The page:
16 / 32 12 / 24 10 / 20 8 / 16 10 / 20 4 / 8
Base Frequency 3.4GHz 3.5GHz 3.3GHz 3.6GHz 3.0GHz 4.2GHz
All-Core Frequency 3.7GHz 3.7GHz 4.0GHz 3.7GHz 3.4GHz 4.4GHz
Boost Frequency 4.0GHz 4.0GHz 4.3GHz 4.0GHz 3.5GHz 4.5GHz
Maximum Frequency (XFR / TBM 3.0)
Up to 4.2GHz (XFR, 4 cores) Up to 4.2GHz (XFR, 4 cores) Up to 4.5GHz (TBM 3.0, 2 cores) Up to 4.1GHz (XFR, 2 cores) Up to 4.0GHz (TBM 3.0, 1 core) n/a
Unlocked Core Multiplier Yes (x0.25 granularity) Yes (x0.25 granularity) Yes (x1 granularity) Yes (x0.25 granularity) Yes (x1 granularity) Yes (x1 granularity)
L3 Cache 32MB 32MB 13.75MB 16MB 25MB 8MB
Max. Memory Channels
4 (DDR4) 4 (DDR4) 4 (DDR4) 2 (DDR4) 4 (DDR4) 2 (DDR4 & DDR3L)
Max. Memory Frequency (Native)
1866 to 2667MHz 1866 to 2667MHz 2666MHz 1866 to 2667MHz 2400MHz 2400MHz / 1600MHz
PCIe Lanes 60+4 60+4 44 16+4+4 40 16
CPU Socket TR4 TR4 LGA 2066 AM4 LGA 2011-3 LGA 1151
Manufacturing Process 14nm 14nm 14nm 14nm 14nm 14nm
TDP 180W 180W 140W 95W 140W 91W
MSRP $999 $799 $999 $499 $1723-1743 $339-350
UK Street Price (Aug 2017)
£999 £799 Approx. £860 Approx. £420 Approx. £1325 Approx. £325

Looking at the table, $999 to AMD nets you the 16C32T Threadripper 1950X with 60 usable PCIe 3.0 lanes and more L3 cache than Intel’s i9-7900X. However, the $999 Core i9 features higher clock speeds and a lower TDP.

Speaking of TDP, both Ryzen Threadripper parts are rated at a hefty 180W. However, do not confuse TDP with power consumption as the two metrics are only loosely related. What a 180W TDP does say, however, is that you need a hefty cooler to keep the CPUs happy even at stock clocks.

Memory speed support is the same 1866 to 2667MHz as observed with Ryzen 7. AMD validates Threadripper for single-rank DIMMs at 2667MHz for four sticks (1DPC) and 2133MHz for eight sticks (2DPC), while dual-rank DIMMs are 2400MHz for four sticks and 1866MHz for eight sticks. Interestingly, AMD also claims support for up to 512GB of memory per channel, giving 2TB(!) in total. Such numbers will not work on most Windows 10 versions (currently) and will require the use of future higher-capacity UDIMMs.

Ryzen’s L2 cache per core is 512K, giving the 12-core 1920X 6MB total and the 16-core 1950X 8MB total. That’s lower than the 1MB L2 cache per core for Intel’s re-balanced Skylake-X chips. AMD makes up for that with 32MB L3 cache split across the two dies, as opposed to 13.75MB L3 cache for the i9-7900X. AMD’s die-based L3 cache approach gives the 12-core 1920X more L3 cache per core than its 16-core 1920X counterpart.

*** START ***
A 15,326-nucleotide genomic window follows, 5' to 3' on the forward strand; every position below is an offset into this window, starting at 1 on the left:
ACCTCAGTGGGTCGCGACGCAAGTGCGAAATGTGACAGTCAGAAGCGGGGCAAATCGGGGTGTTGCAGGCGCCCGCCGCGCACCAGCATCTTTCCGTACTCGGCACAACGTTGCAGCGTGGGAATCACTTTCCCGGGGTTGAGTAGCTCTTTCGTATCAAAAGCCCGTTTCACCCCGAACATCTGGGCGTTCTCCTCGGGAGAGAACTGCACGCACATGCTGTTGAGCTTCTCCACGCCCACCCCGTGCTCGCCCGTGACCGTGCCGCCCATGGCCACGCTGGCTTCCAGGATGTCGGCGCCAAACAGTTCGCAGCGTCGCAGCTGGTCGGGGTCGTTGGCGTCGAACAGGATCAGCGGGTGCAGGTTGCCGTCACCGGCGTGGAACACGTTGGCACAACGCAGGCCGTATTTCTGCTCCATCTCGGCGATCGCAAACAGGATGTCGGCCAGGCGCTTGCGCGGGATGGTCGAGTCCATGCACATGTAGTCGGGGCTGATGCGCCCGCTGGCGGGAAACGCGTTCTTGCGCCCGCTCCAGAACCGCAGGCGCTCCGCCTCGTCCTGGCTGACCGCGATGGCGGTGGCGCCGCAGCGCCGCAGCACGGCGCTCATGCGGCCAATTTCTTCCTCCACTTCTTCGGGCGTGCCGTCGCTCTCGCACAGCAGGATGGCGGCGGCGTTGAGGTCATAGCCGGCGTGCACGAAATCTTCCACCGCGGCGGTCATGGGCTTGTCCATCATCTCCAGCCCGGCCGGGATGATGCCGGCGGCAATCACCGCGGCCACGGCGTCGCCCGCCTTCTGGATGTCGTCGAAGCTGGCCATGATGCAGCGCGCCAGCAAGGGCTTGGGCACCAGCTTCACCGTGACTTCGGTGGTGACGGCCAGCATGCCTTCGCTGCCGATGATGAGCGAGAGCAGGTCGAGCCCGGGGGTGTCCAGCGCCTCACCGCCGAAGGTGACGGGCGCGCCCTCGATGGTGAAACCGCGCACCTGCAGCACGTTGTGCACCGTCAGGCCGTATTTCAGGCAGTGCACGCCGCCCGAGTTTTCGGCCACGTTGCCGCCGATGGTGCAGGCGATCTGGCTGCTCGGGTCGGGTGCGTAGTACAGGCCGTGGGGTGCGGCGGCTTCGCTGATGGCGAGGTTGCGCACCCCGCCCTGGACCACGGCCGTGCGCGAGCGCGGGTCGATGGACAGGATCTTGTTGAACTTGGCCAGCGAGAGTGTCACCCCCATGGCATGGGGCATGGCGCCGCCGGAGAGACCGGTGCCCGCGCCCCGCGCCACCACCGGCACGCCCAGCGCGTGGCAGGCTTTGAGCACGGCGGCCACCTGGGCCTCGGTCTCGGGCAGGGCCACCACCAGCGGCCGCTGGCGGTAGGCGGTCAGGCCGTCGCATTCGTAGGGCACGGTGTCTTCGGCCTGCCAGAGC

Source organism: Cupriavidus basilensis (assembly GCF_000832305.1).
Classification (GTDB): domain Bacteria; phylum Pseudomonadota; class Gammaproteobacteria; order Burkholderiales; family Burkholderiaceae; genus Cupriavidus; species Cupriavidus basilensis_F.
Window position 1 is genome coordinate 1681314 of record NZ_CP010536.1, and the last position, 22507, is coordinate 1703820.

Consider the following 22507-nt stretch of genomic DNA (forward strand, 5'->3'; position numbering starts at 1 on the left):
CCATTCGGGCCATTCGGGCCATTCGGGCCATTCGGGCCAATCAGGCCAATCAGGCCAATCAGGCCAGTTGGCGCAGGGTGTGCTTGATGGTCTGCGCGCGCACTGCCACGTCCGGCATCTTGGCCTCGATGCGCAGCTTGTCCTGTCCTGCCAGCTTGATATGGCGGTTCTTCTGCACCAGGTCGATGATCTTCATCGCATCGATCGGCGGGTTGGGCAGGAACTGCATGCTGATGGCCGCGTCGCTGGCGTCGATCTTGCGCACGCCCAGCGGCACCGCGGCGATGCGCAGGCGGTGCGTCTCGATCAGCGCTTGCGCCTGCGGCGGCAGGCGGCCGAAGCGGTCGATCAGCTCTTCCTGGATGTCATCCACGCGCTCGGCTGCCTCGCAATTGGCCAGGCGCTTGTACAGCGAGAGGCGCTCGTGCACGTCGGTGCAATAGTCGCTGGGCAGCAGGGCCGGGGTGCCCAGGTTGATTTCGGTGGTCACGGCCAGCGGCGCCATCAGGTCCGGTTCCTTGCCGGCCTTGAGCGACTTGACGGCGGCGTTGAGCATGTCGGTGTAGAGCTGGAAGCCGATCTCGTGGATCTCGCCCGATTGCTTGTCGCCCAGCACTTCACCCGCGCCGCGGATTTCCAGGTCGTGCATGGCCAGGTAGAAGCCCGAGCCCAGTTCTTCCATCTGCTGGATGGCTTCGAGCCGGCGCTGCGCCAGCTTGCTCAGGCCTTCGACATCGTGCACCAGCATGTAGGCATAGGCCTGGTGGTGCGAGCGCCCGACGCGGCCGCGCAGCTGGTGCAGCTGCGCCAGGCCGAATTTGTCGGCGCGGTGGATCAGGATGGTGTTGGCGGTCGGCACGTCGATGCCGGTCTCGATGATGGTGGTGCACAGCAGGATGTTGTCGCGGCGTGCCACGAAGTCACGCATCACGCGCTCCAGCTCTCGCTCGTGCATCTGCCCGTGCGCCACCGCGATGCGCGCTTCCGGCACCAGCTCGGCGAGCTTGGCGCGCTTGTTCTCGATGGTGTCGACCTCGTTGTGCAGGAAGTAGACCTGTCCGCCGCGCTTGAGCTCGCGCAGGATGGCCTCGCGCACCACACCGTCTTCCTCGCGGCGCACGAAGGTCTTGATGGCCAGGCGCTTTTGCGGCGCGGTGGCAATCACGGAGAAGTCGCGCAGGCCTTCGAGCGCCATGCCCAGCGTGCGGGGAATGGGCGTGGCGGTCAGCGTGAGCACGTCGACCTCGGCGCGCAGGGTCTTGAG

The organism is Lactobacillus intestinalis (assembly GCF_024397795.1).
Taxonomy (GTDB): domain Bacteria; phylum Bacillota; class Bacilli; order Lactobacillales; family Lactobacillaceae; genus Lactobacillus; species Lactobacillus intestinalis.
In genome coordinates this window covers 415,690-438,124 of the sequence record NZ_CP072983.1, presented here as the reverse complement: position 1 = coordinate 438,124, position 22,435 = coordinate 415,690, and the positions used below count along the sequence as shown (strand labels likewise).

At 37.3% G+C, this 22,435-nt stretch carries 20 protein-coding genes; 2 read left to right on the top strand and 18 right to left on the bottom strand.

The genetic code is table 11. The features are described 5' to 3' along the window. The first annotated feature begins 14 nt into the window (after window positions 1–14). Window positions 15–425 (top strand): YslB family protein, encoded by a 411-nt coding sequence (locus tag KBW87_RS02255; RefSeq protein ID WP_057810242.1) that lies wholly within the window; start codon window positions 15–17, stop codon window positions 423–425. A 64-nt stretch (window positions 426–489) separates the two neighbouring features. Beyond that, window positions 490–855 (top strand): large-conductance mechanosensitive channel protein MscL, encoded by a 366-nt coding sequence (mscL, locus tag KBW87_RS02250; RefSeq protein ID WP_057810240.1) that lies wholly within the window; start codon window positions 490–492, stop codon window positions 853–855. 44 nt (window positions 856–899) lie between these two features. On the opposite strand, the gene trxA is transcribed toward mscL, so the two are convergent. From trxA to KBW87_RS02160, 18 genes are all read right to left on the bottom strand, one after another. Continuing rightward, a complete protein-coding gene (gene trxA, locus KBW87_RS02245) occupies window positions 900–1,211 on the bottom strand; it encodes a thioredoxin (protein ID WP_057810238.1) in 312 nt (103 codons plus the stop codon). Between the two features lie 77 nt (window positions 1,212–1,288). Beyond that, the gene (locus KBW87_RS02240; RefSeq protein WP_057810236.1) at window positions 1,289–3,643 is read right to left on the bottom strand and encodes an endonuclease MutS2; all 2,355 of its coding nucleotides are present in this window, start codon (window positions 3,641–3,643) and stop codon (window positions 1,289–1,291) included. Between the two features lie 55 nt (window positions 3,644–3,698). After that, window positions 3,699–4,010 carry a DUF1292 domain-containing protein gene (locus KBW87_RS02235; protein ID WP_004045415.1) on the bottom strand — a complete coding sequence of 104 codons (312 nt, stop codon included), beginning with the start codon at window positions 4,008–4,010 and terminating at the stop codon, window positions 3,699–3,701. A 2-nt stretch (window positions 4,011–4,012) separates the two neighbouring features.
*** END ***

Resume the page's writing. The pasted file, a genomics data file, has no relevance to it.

One point worth noting is the XFR clock speed for both Ryzen Threadripper CPUs. AMD’s previous maximum XFR frequency was 4.1GHz with the Ryzen 7 1800X and Ryzen 5 1600X. AMD has binned the best Ryzen dies and pushed that maximum clock speed up to 4.2GHz but now on 4 cores. In theory, four of Ryzen Threadripper 1920X’s and 1950X’s cores can operate up to 4.2GHz if other thermal and power headroom limitations are met. You still get the same SenseMI technologies as are on all Ryzen CPUs, with Precision Boost still allowing for rapid progression through clock speed states in 25MHz steps.

For more information on the Zen architecture, see our Ryzen 7 1800X launch review HERE. For more information relating specifically to Ryzen Threadripper and its features such as Distributed and Local memory modes, as well as Legacy Compatibility Mode, see our Threadripper announcement coverage HERE. You can watch our unboxing video HERE.

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  • Bryan Fury

    So it’s a beast for productivity [if it’s capable of delivering reliability in the long run], and it’s just fine for gaming, but not as cool as Intel. Not bad, not that great either. No reason to go away from X299 for now. I wonder how will the 12 – 18core Intel fare, both with performance and prices. Great review, proving my point in many discussions, thank You 🙂

  • Raptor

    so single core comparation is done with intel set at 4.5-5GHz and AMDs at 4.0GHz, and you’re surprised of that Intel’s is better 😐

  • Steven Morrison

    So to test the maximum overclocked speeds of each you want Luke to achieve a 4.5ghz overclock on the Ryzen even though its just not possible. Perhaps Gandalf can help him with some magical powers.

  • Luke

    Yes. All testing is done at stock and the realistic achievable overclocks on each CPU. Throttling Intel back to X GHz would be unfair if the Intel chips can OC further. Just as it would be unfair to throttle back Ryzen CPUs if they have faster clock speeds than their competitors.

    Stock and realistic OC frequency is what we always test on all CPUs. Intel’s Skylake-X and Kaby Lake CPUs tend to OC higher than AMD’s Ryzen chips so that’s what people run their frequencies at and that’s what we test with.

    Luke

  • Raptor

    Ok, i get that but …
    1. Same cooling was used for both?
    2. Is TR restricted, or why can’t it go pass the boosted clocks?

  • KVragec